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Ice Bath Therapy
Can cryotherapy really relieve pain and heal muscles faster?

Ice Bucket

Long distance running can really stress your muscles. Like any intense exercise, it causes micro trauma or tiny tears in the muscle fibers. Those tears can take 2 or 3 days before they mend. The longer you have to wait for your body to heal, the longer it is before you can get another workout in. That's why athletes are always looking for ways to speed up the recovery process.

Quicker recovery + more workouts = more muscles faster.

One of the tricks long distance runners use for quicker recovery is an ice bath. It was believed you could speed healing by dropping your legs into freezing cold water.

Ice baths (or cryotherapy as it's technically called) were believed to help in three ways. The ice was thought to reduce inflammation, swelling and tissue breakdown. The theory was that as the blood vessels constricted from the cold, they would push waste products like lactic acid out. When you get out and start warming your legs up again, the body rushes warm blood back into the affected areas, which then were supposed to heal faster. REMEMBER: That was the theory. The reality is, it didn't work.

UPDATE: Ice therapy may not be as effective as once believed. Click here to learn more about P.R.I.C.E. after an injury.

UPDATE: Researchers find Ice therapy doesn't work.

In a study published in the February 1, 2017 issue of the Journal of Physiology, researchers “...compared the effects of cold water immersion versus active recovery on inflammatory cells, pro-inflammatory cytokines, neurotrophins and heat shock proteins (HSPs) in skeletal muscle after intense resistance exercise.” (They tested the differences between using active recovery and cold water therapy.)

After muscle biopsies were analyzed, they found that, “...cold water immersion is no more effective than active recovery for reducing inflammation or cellular stress in muscle after a bout of resistance exercise.” In other words, there's no benefit from submerging parts of your body in cold or ice water over simple active recovery. Ditch the ice bath.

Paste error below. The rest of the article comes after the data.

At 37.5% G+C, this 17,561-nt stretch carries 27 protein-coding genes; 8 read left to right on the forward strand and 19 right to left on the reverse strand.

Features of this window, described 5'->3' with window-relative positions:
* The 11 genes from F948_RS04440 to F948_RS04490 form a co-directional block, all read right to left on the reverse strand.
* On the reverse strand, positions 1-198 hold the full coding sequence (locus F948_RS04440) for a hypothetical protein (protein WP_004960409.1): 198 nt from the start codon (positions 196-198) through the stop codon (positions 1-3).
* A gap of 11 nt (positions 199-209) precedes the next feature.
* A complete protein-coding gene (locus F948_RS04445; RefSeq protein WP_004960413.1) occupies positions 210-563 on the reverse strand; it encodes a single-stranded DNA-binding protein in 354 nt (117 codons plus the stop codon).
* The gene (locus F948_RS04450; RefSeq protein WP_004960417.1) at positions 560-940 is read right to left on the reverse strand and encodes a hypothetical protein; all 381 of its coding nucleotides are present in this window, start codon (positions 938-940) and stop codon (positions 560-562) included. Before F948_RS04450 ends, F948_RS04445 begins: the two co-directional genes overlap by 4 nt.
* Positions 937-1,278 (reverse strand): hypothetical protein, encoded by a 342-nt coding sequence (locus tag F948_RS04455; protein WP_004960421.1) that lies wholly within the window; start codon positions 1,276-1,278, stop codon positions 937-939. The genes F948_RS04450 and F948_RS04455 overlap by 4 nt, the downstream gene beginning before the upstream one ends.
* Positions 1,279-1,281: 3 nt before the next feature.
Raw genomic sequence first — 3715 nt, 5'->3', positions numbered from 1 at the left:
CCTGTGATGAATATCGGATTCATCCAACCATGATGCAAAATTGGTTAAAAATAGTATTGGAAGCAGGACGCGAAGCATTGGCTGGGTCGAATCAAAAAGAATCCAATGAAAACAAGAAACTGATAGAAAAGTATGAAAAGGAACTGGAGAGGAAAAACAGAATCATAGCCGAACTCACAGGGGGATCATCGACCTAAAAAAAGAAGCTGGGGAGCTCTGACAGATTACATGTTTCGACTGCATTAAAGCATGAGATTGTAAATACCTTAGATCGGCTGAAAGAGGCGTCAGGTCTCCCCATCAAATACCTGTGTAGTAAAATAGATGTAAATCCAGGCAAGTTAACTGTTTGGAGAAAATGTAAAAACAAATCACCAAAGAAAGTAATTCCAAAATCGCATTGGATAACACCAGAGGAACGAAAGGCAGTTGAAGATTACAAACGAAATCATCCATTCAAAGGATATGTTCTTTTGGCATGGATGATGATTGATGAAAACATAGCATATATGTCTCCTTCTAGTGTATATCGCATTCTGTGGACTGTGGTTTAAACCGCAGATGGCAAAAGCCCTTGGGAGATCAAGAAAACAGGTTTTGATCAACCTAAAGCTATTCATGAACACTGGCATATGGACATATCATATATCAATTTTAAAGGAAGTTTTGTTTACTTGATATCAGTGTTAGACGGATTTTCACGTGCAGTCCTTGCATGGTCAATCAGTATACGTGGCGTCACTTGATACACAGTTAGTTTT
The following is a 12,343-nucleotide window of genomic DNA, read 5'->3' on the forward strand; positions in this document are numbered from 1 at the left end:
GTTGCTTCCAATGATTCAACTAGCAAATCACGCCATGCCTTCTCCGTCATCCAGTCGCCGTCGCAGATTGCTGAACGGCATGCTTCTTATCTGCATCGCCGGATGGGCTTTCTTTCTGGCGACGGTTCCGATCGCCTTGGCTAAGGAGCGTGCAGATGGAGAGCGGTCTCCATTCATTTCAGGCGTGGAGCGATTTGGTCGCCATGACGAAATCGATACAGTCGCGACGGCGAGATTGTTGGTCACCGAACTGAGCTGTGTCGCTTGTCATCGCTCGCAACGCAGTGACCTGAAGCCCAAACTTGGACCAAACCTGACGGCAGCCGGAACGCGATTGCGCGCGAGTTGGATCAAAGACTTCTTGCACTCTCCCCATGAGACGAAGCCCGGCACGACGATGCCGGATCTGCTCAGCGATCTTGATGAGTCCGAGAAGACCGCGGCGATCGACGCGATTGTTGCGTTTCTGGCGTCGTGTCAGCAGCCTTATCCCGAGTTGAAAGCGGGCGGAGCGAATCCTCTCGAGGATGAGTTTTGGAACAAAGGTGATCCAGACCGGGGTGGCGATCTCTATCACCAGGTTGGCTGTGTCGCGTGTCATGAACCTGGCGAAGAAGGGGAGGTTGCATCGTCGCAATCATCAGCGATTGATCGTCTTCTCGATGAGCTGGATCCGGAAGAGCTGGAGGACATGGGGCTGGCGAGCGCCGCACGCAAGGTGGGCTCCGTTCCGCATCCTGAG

Here's how ice baths were supposed to be taken.

  1. You started by filling a tub with cool water until it would reach just slightly below your waist.
  2. Then you put on a sweatshirt or warm jacket, hat and neoprene booties. Only your legs were to be chilled so you wanted to keep the rest of your body warm.
  3. May people liked to have some music playing or a good book to take their mind off the cold.
  4. Once you're ready, you would climb into the tub and pour 1 or 2 bags of ice in the water with you. It got cold quick!

The water temperature range people wanted was between 50 and 59 degrees Fahrenheit (5 and 10 degrees Celsius). If it was much hotter than 60 degrees Fahrenheit it wasn't thought it could reduce the muscle inflammation. You wouldn't want to sit in a tub of solid ice either, that would be too cold and very uncomfortable.

The exact length time you were supposed to chill was never established. Runners websites and magazines usually said 15-20 minutes, but in tests the subjects only stayed for 5-15 minutes. Since no time limit has been shown to have beneficial effects, the time really doesn't matter.

Taking an ice bath was believed to give the most benefit when it was done as soon as the event is over. That was a problem if you're in a race or far away from your home when you finish. What many people did was look for a cold body of water, a river or lake at the end of the race and they used that in place of an ice bath. Of course that won't work very well in the warm waters of my home Key West, but in northern states it was a reasonable alternative.

Ice River

Ice therapy also doesn't help Delayed Onset Muscle Soreness (DOMS). DOMS results from the way your muscles repair themselves. Your body rushes immune cells in to repair torn muscle tissue. Those immune cells make pain receptors in your body more sensitive and mediate the inflammatory response. In two separate studies an ice bath did nothing to lessen the pain. In fact, in an experiment reported in the 2007 British Journal of Sports Medicine, pain levels were higher for subjects who went through cryotherapy than for those who didn't.

If you're a runner, skip the ice bath therapy. Don't waste your time on something that has been clinically shown to have no real benefit over the much simpler active recovery.

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5/24/2009
Updated 4/19/2014
Updated 7/20/2018